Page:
Rhyme Over Time

As a result of jingles being passed down orally without any standard format, they have understandably been altered many times from their original state.  But how far removed from the “original” can a poem be before it no longer qualifies as a Mother Goose rhyme?  There are some scholars who believe a rhyme must consist of only four lines to fall under that category.  Others have added on numerous stanzas to the originals for their own purposes.  Either way, because of how far removed modern audiences are from the original, oral traditions that were passed down, there is no way of knowing which versions are closes to the original.

Below are examples of different versions of some popular nursery rhymes.

Kate Greenaway, ills., Mother Goose (New York and London: Frederick Warne, 188?), accessed at J. Murrey Atkins Library, University of North Carolina at Charlotte
    Henry L. Stephens and Gaston Fay, ills., Mother Goose's Melodies, or Songs for the Nursery (New York: Hurd and Houghton, 1869), accessed at J. Murrey Atkins Library, University of North Carolina at Charlotte
Henry L. Stephens and Gaston Fay, ills., Mother Goose's Melodies, or Songs for the Nursery (New York: Hurd and Houghton, 1869), accessed at J. Murrey Atkins Library, University of North Carolina at Charlotte

Henry L. Stephens and Gaston Fay, ills., Mother Goose's Melodies, or Songs for the Nursery (New York: Hurd and Houghton, 1869), accessed at J. Murrey Atkins Library, University of North Carolina at Charlotte

Mother Goose's Rhymes (New York: McLoughlin Bros, 1890?), accessed at J. Murrey Atkins Library, University of North Carolina at Charlotte

Mother Goose's Rhymes (New York: McLoughlin Bros, 1890?), accessed at J. Murrey Atkins Library, University of North Carolina at Charlotte

In most cases, the length of the rhymes increased the more.  This is likely due to individuals contributing their own verses in order to complete the story being told in the rhyme.  In these three versions of “Little Bo Peep,”  a new piece to the story is added every time.  This is also the case with the following editions of “Jack and Jill.”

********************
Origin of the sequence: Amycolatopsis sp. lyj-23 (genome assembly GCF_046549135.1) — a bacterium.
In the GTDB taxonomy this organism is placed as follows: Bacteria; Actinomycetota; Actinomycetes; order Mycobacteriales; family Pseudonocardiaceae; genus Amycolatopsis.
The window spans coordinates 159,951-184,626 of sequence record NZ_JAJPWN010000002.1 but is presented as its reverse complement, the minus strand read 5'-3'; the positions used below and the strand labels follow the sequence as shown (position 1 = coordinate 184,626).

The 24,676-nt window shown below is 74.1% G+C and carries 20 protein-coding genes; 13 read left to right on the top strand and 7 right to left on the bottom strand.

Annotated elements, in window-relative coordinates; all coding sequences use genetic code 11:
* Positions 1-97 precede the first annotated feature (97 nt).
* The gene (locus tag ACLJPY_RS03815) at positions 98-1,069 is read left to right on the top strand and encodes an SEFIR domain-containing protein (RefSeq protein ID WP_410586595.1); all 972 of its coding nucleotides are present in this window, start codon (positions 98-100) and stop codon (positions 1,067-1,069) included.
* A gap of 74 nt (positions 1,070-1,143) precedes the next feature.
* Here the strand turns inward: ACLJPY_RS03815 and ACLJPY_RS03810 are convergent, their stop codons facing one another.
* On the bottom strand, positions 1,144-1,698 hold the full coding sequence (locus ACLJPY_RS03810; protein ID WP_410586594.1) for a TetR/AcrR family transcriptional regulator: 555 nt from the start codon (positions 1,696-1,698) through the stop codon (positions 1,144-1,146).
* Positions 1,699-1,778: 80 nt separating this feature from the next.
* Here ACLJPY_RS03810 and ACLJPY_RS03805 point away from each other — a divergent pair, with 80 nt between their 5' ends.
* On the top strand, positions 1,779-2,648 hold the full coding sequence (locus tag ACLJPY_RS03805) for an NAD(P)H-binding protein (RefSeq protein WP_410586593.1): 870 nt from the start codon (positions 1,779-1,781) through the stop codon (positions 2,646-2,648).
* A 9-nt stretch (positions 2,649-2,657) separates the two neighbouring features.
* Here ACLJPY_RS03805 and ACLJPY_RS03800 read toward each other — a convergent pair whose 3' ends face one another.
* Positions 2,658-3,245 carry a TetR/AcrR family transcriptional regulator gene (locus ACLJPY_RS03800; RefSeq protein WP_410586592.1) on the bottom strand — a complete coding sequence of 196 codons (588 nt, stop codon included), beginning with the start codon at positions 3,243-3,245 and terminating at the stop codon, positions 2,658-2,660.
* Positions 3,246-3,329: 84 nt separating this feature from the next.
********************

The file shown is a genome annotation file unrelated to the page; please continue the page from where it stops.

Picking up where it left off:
mothergoose_jackandjill
jack-and-jill
mothergoosesmelody_jackandgill
Similarly, in some editions of books containing Mother Gooses’s rhymes, publishers add their own touches to the works.  In this version of “Jack and Jill,” not only has Jill been converted to Gill, but Oliver Goldsmith added a maxim, or words of wisdom.
Henry L. Stephens and Gaston Fay, ills., Mother Goose's Melodies, or Songs for the Nursery (New York: Hurd and Houghton, 1869), accessed at J. Murrey Atkins Library, University of North Carolina at Charlotte

Henry L. Stephens and Gaston Fay, ills., Mother Goose's Melodies, or Songs for the Nursery (New York: Hurd and Houghton, 1869), accessed at J. Murrey Atkins Library, University of North Carolina at Charlotte

 Mother Goose (New York: McLoughlin Bros, 1877?), accessed at J. Murrey Atkins Library, University of North Carolina at Charlotte

Mother Goose (New York: McLoughlin Bros, 1877?), accessed at J. Murrey Atkins Library, University of North Carolina at Charlotte

 In other cases, like with these two versions of “Humpty Dumpty,”  and the four versions of “Little Boy Blue” found below, the core message in the rhyme remains the same, despite subtle variations in the text.

boyblue1

mothergoose_boyblue

boyblue2

theoriginal_boyblue

 The multiple variations in the text of the rhymes reinforces the notion that the original versions may never be known. 

  

Source:

Robert Darnton, The Great Cat Massacre: And Other Episodes in French Cultural History (New York: Basic Books Inc., 1984), 16-42.

 

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